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Household, maternal, and child related determinants of hemoglobin levels of Ethiopian children: hierarchical regression analysis
Authors: Shimels Hussien Mohammed, Tesfa Dejenie Habtewold, and Ahmad Esmaillzadeh
Source: BMC Pediatrics, 19(1): 1-10; DOI: 10.1186/s12887-019-1476-9
Topic(s): Anemia
Child health
Children under five
Country: Africa
Published: DEC 2019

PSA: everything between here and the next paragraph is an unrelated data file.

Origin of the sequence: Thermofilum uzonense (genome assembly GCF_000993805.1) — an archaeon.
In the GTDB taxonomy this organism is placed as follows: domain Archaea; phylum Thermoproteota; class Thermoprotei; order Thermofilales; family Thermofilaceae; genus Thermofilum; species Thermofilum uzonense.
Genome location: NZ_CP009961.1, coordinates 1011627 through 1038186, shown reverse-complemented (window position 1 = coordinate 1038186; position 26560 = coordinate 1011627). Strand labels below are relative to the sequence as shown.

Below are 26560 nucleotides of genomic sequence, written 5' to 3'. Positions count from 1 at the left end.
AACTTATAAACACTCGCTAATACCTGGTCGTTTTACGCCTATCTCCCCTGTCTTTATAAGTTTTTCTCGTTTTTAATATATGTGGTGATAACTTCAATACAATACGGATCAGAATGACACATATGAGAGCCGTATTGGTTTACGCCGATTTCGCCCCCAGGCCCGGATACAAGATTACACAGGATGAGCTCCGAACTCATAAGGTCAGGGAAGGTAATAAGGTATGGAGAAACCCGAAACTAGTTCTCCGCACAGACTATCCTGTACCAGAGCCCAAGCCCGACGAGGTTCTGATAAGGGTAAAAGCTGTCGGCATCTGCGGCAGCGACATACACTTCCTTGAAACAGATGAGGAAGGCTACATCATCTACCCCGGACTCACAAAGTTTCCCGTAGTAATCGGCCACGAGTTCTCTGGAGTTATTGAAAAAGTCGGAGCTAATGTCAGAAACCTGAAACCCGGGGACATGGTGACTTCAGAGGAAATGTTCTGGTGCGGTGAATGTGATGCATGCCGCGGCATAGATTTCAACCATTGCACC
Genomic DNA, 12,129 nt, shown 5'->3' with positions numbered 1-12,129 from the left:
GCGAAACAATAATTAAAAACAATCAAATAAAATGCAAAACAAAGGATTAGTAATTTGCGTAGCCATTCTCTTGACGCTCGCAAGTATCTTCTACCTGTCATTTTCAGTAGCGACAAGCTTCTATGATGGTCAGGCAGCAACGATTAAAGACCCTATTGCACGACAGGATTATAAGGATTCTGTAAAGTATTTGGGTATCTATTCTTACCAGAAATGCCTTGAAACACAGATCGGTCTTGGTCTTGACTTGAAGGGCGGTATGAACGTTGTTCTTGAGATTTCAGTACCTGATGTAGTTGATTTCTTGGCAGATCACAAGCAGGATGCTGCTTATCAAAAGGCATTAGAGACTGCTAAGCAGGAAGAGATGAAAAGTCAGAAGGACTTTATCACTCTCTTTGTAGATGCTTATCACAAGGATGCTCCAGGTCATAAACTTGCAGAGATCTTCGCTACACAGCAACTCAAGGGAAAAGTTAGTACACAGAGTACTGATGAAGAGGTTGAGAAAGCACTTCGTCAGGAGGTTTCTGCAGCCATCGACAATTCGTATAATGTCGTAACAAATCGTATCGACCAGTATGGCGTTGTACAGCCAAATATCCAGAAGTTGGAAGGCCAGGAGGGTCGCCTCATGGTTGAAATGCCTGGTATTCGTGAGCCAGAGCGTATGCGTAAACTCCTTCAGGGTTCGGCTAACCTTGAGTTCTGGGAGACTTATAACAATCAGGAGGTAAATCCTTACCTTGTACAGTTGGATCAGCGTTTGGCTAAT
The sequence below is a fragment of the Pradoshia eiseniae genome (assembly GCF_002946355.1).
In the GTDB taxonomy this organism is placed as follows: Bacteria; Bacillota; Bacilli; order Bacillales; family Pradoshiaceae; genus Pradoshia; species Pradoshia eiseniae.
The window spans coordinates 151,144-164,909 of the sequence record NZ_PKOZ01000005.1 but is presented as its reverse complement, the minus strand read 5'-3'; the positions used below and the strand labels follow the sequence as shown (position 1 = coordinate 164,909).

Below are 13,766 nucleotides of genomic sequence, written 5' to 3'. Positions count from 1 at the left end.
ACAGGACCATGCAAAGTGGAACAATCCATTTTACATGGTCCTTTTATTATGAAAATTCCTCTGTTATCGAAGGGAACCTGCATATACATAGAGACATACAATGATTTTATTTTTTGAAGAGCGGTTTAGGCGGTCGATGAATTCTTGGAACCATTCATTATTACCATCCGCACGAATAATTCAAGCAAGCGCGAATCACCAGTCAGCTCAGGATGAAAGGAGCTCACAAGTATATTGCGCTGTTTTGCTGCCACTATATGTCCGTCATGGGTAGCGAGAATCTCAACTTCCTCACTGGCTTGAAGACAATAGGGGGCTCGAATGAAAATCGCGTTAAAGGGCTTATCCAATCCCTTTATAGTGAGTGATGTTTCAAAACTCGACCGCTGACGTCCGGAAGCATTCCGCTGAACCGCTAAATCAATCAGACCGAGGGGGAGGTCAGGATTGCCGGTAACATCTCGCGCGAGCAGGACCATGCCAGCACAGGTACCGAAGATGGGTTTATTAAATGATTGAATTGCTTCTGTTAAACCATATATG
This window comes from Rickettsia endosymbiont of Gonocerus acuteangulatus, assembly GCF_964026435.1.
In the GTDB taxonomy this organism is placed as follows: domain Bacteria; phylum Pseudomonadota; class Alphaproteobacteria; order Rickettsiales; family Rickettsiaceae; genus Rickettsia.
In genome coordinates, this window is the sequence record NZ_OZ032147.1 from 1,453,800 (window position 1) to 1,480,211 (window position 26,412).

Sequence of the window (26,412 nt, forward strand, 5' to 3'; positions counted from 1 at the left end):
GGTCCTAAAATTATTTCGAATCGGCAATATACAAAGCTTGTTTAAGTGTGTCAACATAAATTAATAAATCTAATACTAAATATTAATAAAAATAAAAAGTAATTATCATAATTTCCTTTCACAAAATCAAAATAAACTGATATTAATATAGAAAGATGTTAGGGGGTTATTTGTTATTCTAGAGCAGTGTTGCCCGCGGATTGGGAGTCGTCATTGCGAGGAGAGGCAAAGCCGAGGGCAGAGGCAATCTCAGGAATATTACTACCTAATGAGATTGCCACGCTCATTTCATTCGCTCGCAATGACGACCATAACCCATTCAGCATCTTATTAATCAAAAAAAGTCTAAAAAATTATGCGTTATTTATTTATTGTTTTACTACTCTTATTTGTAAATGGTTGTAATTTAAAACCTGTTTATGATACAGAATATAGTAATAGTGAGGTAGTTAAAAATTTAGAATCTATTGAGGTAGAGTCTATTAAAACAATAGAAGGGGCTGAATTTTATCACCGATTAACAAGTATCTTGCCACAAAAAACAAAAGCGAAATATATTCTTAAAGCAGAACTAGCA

Abstract: Abstract Background Anemia remains a major public health problem among children under five years old in Ethiopia, rising unexpectedly from 44% national prevalence in 2011 to 57% in 2016. In this study, we investigated the household, maternal and child-related dietary and non-dietary factors associated with hemoglobin (Hb) level of infants and young children. Method We analyzed data from a nationally representative sample of 2902 children aged 6–23?months, included in the 2016 Ethiopian demographic and health survey (EDHS). Hierarchical linear regression analysis was done to identify the factors associated with Hb level. We reported adjusted ß (aß) with 95% confidence interval (CI). Result Overall, 72% of children under 2?years of age were anemic in Ethiopia in 2016. Household factors: rich household wealth category (aß?=?0.48, 95%CI?=?0.33–0.63, P?< 0.001), and agrarian regions (aß?=?0.64, 95%CI?=?0.40–0.88, P?< 0.001) were significantly associated with a higher mean Hb level. Maternal factors: secondary and above education level (aß?=?0.69, 95%CI?=?0.23–1.16, P?=?0.004), and being not anemic (aß?=?0.40, 95%CI?=?0.26–0.53, P?< 0.001) were significantly associated with a higher mean Hb level. Child factors: age below 12?months (aß?=?0.72, 95%CI?=?0.57–0.88, P?< 0.001), female sex (aß?=?0.16, 95%CI?=?0.03–0.30, P?=?0.019), being not underweight (aß?=?0.22, 95%CI?=?0.02–0.42, P?=?0.031), average birth size (aß?=?0.25, 95%CI?=?0.08–0.42, P?=?0.003), no history of recent infection (aß?=?0.18, 95%CI?=?0.02–0.33, P?=?0.025), currently breastfeeding (aß?=?0.28, 95%CI?=?0.12–0.44, P?=?0.002), vitamin A supplementation (aß?=?0.17, 95%CI?=?0.06–0.28, P?=?0.021), and frequent meal feeding (aß?=?0.11, 95%CI?=?0.05–0.16, P?=?0.034) were significantly associated with a higher mean Hb level. Conclusion Hb level was associated with various dietary and non-dietary influences originating from household, maternal, and child levels. A comprehensive approach, addressing the multi-factorial nature of Hb status, might stand an important consideration to reverse the recent rise in anemia prevalence in Ethiopia.